I'm often asked how I go about planning a novel. When starting a fresh crime novel (as I am now, having recently finished writing the ninth in the DI Andy Horton series) I have the basic idea in mind. I will start to flesh this out using spider grams and time lines to work up the basic plot lines and character outlines, working in pencil on recycled pieces of A4 paper.
Often I will create some characters who won’t appear in the novel at all because by the time I start to write the first draft they might no longer be relevant.
At this stage I don’t know how the novel will end or who the villain is, this will only become apparent as I write. I conduct some research, which in turn will spark even more ideas about the plot and subplots and provide me with further ideas for characters.
I like to start the creative writing process as soon as possible, knowing that the first couple of chapters will change drastically by the time I come to do revisions. But until I start writing and putting words into the characters mouths and have them acting and reacting they don’t come alive. I then research further as I write.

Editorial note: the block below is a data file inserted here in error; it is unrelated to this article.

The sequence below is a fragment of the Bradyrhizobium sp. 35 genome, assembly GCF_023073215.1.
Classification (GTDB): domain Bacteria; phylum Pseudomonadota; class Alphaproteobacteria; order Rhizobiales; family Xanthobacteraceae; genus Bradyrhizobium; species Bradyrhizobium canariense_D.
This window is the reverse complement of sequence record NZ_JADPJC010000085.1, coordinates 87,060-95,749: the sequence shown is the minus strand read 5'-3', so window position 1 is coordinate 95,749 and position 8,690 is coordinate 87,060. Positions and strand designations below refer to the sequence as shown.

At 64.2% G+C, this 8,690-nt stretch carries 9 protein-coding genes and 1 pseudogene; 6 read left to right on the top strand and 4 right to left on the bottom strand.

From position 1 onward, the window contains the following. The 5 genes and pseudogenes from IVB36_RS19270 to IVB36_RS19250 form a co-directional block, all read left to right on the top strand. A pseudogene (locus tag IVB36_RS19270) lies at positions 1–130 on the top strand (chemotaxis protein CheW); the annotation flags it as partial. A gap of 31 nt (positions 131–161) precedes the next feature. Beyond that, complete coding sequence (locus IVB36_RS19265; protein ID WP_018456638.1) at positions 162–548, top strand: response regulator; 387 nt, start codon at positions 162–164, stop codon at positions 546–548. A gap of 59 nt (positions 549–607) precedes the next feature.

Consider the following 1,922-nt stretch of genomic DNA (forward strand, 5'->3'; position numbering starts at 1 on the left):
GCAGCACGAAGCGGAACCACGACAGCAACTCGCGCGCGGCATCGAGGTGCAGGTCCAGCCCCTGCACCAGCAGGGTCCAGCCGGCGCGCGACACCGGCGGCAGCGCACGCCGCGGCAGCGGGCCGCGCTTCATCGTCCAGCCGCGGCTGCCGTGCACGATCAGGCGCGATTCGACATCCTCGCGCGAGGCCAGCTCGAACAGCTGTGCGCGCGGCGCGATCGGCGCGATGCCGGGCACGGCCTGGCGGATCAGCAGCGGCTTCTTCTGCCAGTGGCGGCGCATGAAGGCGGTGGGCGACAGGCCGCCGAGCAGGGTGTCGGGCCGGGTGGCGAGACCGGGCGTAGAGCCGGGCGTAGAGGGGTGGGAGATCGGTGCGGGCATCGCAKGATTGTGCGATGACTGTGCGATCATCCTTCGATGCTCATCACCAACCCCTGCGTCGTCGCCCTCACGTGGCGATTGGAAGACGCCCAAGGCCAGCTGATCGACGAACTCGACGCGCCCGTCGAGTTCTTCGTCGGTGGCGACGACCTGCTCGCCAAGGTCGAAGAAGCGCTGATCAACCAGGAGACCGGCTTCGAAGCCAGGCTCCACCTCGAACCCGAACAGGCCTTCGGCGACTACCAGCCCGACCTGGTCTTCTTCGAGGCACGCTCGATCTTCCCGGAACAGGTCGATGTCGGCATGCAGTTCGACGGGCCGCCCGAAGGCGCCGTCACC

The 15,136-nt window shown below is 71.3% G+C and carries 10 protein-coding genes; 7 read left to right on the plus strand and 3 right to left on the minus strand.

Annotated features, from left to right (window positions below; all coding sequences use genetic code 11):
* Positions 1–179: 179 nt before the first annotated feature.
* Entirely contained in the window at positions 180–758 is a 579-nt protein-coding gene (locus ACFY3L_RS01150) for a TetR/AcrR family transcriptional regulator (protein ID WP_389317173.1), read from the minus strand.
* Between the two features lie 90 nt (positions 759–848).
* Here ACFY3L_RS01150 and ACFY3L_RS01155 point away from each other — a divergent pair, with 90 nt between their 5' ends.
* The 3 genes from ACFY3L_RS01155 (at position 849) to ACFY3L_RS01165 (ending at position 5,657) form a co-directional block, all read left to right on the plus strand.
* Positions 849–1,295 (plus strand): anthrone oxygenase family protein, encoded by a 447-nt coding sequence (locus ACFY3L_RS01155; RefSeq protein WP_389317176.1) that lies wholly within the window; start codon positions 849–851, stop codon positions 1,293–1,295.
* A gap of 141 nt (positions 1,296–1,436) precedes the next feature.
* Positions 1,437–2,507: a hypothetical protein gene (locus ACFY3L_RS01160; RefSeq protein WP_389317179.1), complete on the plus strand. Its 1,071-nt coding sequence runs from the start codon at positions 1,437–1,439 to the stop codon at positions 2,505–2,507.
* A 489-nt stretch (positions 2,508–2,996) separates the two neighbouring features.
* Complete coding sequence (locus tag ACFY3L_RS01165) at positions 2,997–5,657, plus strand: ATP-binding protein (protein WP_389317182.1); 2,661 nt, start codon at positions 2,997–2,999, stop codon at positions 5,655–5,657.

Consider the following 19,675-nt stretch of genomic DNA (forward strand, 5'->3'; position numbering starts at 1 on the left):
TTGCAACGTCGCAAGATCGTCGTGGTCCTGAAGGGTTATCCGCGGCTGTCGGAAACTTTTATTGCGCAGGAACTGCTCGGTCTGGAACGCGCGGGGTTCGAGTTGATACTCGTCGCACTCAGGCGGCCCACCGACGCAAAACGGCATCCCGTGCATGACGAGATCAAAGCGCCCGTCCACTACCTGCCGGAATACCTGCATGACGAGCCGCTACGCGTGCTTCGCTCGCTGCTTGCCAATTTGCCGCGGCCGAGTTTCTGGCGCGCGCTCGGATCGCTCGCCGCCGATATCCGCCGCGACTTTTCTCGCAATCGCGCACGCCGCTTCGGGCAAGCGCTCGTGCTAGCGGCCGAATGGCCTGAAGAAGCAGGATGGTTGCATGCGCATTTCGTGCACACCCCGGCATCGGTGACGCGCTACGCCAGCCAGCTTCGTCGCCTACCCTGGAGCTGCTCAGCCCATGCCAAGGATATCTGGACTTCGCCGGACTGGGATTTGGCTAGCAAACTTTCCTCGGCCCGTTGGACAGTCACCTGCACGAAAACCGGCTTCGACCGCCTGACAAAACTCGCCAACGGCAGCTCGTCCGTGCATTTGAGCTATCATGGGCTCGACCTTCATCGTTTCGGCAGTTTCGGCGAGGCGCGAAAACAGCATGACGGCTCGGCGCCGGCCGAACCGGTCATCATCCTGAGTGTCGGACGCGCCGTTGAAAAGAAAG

On average I spend about a month working on the outlines before I start writing. Then it usually takes me another five months to finish the crime novel. I have just completed number nine in the DI Horton series which is now with my publisher.
Death Lies Beneath by Pauline Rowsonthe new and eighth in the DI Horton series was published in July 2012.
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Causes Pauline Rowson Supports
Fire Fighters Benevolent Fund, http://www.firefighterscharity.org.uk/text.asp?PageID=2 Motor Neurone's Disease Association...